Yes, Breach is a collection from my twenties through the present. The book isn’t set up in chronological order, although there are more early poems in the first part of the book. The book starts at the end of the story, with a moment of retreat (into a monastery) from where the telling of the story unfolds, as if being remembered there. This isn’t really obvious for the reader but it is the subtext or the rule for how I ordered the poems. A man with children leaves his wife and children and enters the monastery (a fantasy I entertained for years while married). From there he tells the story of his early adulthood, married adulthood, child-rearing adulthood, divorce, etc. The book ends with a meditation and final commentary on humanity: “Humans, they taste a little salty.”
Stylistically, the first poem, “Five Poems,” and the last, “Stolen Lines,” represent the final mode that I undertook over this time period. Here I am working on a method similar to that of the “language” poets. But before this I had experimented with rhyme, with something close to blank verse, and of course, with free verse. Some of the poems, the best ones, have no real models. They are the closest I ever have gotten to a “voice” that I can identity as my own, rather than being derivative. These include “All the Beds in the County Are Full,” “Duffy,” “The Eros of the Baby Boom Eras,” and perhaps “Degas’s Wax Horses,” “The Finish Line,” and “My Background.” When I’ve managed to leave all emulation behind, I have arrived at poems that were my own. I know this is a romantic idea. But there’s something to it. Whether they are any good is another matter. This started happening for me from around age twenty-four and later. But it has not happened all the time, by any stretch. Many times, I’m emulating something I don’t even recognize or remember.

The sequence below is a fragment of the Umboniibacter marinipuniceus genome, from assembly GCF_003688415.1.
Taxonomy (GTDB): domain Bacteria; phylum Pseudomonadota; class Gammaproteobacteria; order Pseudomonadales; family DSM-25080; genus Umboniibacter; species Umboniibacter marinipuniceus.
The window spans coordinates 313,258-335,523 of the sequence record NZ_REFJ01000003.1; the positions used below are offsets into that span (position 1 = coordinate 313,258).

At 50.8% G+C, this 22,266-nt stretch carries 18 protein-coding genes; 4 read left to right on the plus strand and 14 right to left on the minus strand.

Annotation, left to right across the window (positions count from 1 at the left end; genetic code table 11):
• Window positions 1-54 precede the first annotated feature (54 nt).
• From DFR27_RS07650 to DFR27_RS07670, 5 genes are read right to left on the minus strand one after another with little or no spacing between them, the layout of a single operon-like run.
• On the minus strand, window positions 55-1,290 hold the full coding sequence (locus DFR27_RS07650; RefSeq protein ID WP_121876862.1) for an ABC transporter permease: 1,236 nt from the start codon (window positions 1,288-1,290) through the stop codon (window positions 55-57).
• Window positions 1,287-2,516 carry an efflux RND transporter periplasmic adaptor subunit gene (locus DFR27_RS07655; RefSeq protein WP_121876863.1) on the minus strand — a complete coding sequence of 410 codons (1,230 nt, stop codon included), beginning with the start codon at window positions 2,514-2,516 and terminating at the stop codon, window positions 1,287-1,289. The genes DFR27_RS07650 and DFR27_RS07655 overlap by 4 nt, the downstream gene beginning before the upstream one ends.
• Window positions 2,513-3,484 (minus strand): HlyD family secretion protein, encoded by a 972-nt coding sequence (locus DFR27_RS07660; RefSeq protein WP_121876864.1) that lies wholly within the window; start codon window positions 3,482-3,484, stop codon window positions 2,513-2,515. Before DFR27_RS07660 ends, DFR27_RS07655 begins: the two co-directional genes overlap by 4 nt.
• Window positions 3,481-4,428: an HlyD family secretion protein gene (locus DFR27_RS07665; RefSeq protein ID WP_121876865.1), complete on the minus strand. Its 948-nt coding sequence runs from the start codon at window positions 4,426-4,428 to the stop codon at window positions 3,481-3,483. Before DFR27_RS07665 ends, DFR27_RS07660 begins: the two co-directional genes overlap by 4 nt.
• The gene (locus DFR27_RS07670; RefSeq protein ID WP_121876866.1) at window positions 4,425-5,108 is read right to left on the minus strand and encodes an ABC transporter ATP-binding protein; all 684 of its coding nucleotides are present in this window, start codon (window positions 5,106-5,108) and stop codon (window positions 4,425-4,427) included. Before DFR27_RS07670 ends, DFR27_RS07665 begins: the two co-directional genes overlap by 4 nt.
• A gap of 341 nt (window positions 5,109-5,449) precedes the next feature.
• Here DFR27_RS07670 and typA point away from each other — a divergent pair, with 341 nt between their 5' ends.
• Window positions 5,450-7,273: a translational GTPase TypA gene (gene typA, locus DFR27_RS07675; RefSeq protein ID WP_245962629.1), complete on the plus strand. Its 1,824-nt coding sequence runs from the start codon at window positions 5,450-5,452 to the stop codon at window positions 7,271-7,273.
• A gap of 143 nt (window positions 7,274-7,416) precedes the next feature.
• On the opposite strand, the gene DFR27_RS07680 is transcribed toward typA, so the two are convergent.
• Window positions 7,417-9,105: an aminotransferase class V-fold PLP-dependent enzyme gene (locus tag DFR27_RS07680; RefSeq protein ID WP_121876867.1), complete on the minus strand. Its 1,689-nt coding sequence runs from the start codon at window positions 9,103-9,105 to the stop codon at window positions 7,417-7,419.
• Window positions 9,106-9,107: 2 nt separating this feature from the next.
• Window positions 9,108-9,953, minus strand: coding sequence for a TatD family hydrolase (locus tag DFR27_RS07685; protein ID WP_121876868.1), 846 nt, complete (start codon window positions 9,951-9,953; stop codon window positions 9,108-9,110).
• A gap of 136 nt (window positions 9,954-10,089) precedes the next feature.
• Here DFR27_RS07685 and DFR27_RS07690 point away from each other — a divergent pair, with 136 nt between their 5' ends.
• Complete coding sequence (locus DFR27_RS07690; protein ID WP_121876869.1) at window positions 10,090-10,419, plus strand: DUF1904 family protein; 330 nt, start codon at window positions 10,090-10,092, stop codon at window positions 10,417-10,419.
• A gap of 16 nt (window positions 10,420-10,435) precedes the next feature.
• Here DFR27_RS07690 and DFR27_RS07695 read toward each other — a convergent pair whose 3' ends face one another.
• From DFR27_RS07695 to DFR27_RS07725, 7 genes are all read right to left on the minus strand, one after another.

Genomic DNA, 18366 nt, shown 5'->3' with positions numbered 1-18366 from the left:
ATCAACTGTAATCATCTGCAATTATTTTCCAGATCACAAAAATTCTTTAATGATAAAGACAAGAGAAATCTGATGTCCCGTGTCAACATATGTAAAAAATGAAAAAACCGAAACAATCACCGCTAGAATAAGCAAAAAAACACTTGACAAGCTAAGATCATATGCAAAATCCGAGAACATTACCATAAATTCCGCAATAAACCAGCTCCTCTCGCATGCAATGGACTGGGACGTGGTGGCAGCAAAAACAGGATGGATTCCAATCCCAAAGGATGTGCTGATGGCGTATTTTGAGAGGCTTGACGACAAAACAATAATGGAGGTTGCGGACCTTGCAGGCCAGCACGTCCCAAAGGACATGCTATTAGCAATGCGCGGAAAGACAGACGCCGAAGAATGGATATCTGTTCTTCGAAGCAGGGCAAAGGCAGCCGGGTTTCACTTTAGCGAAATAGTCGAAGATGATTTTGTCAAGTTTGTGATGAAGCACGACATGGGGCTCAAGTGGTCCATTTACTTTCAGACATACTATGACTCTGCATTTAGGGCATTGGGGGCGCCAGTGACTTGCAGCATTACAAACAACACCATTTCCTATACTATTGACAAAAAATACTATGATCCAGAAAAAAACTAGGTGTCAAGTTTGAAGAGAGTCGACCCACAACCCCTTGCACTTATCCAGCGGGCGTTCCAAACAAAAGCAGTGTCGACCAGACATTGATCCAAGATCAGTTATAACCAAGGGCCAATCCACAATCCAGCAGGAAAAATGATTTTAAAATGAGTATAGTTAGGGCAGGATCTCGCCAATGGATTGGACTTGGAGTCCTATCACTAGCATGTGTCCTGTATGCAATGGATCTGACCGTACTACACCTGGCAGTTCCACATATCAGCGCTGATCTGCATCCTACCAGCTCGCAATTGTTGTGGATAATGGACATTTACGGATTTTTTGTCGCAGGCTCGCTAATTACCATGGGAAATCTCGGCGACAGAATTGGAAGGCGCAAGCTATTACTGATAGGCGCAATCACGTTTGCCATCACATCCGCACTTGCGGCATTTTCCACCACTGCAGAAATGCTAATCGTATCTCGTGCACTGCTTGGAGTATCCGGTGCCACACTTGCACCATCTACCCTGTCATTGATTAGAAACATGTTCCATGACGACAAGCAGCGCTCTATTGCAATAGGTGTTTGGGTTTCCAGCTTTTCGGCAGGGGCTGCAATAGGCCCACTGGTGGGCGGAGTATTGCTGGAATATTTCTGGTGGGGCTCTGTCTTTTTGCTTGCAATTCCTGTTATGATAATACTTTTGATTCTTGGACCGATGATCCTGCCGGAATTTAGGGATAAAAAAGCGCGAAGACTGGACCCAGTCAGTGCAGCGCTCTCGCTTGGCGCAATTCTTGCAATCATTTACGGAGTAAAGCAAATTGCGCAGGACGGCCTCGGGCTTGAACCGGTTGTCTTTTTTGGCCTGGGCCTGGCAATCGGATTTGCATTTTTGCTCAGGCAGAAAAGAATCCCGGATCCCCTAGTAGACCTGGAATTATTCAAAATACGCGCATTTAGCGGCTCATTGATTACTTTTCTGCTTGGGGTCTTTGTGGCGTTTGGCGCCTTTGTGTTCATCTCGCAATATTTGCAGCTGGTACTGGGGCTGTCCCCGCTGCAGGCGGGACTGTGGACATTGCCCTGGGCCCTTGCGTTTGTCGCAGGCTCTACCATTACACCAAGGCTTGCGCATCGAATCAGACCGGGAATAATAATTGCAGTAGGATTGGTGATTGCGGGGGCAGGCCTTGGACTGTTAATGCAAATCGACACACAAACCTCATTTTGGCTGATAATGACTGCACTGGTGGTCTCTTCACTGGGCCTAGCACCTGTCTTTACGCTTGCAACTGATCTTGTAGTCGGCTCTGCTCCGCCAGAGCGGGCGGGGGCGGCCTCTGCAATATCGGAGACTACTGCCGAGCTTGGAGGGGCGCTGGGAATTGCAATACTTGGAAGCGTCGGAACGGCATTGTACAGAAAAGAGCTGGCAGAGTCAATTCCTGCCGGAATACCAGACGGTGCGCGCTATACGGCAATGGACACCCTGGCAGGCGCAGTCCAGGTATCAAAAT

As I said, until relatively recently, the method is one of finding a language thread. In more recent poetry, I use methods akin to those of the language poets or other postmodern methods. I draw on “ambient language,” language in my immediate environment, which I collect in various threads that stop and start. I stitch these into patches using some rule or other, such as, “take only one clause from any one source,” “take only one word from a source,” or “take one phrase including its punctuation.” I don’t do this all the time, although the method does inform the poems in which I don’t do it. I’m writing some poetry now that combines this theft of ambient language and the language that arises from “within,” whatever that means. I stumbled across language poetry before I went back to graduate school at Case Western, where I later learned the theoretical underpinnings, explanations, or justifications for this kind of method. More on that, in the answer to your last question.
4. I can’t resist asking about the early years—your years as “an apprentice poet to Allen Ginsberg.” Could you talk about that a little?
Surprisingly perhaps, although it was decades ago now, this is a period of time in my life that I am still processing. Yes, it represented a privileged and quite rare opportunity – to be able to study and work with such a legendary character as Allen Ginsberg at twenty years old. I recorded the highlights in a eulogy for Allen, which is available from my website at www.michaelrectenwald.com.
But this isn’t a eulogy, so I can say other kinds of things. I had started my undergraduate studies at Allegheny College in Meadville, where I was a pre-med student and earned straight A’s. But I spent a good part of my time reading and writing poetry, not for any requirement, but to become a poet. Much of what I did was to trace the reading history of Allen Ginsberg, to read everything he mentioned in his published diaries from the 50s and 60s. I did as well as I could, and kept it all to myself.